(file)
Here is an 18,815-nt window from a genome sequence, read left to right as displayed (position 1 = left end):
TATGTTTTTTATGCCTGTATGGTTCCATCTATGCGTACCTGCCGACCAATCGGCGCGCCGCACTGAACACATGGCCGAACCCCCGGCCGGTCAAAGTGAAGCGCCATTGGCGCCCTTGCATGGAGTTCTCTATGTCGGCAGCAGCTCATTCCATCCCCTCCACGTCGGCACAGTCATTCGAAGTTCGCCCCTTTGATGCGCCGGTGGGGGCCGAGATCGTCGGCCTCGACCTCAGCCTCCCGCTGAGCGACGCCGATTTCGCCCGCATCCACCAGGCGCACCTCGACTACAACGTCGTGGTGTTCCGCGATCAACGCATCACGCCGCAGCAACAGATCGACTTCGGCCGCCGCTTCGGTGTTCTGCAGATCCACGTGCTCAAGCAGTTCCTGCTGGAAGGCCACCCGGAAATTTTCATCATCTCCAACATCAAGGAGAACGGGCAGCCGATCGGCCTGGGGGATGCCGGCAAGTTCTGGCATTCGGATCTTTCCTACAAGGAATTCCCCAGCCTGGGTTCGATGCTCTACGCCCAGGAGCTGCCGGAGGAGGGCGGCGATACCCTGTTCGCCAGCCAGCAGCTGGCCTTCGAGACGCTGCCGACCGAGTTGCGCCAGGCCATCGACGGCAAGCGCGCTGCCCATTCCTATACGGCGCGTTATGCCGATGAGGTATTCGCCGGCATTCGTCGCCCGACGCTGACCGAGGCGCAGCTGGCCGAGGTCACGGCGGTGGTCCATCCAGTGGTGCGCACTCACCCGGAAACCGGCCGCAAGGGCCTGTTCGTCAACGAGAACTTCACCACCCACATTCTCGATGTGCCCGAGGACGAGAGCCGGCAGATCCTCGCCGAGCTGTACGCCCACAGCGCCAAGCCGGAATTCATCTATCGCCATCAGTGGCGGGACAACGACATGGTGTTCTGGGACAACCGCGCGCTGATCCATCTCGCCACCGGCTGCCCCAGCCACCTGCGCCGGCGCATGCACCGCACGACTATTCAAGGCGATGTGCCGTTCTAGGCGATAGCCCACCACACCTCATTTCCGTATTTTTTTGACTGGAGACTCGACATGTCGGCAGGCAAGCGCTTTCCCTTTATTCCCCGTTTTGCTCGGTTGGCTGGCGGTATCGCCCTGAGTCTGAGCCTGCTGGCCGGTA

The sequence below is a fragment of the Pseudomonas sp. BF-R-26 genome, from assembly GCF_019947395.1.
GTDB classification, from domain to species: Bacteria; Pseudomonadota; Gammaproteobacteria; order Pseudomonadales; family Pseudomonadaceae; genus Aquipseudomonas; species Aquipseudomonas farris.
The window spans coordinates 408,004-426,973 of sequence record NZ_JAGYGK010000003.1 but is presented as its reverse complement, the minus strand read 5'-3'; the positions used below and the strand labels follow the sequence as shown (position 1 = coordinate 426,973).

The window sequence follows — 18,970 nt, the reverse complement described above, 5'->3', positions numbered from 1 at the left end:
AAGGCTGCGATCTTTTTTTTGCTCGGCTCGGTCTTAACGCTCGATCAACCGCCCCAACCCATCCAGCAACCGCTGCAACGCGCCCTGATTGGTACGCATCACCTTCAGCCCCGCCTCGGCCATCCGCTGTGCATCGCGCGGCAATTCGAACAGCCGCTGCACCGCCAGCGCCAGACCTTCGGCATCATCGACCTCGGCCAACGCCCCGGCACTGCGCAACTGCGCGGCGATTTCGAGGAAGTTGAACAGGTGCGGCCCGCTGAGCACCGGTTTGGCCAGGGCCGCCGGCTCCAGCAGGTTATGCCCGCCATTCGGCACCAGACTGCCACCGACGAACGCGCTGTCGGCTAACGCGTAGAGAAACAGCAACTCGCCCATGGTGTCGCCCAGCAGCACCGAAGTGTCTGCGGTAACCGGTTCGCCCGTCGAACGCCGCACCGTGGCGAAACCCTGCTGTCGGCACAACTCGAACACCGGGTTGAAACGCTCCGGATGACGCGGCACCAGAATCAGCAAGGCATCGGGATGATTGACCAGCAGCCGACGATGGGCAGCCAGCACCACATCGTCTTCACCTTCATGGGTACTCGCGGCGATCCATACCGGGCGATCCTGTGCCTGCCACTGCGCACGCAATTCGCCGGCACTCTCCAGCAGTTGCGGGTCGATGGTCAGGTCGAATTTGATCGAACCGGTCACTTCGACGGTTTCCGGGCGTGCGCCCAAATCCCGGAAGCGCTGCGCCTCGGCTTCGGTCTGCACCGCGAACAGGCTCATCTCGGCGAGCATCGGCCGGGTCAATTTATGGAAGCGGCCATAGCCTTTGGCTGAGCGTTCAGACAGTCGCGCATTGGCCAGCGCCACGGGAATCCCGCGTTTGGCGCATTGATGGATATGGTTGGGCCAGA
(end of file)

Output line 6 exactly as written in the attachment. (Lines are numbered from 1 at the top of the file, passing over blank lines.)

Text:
The window sequence follows — 18,970 nt, the reverse complement described above, 5'->3', positions numbered from 1 at the left end: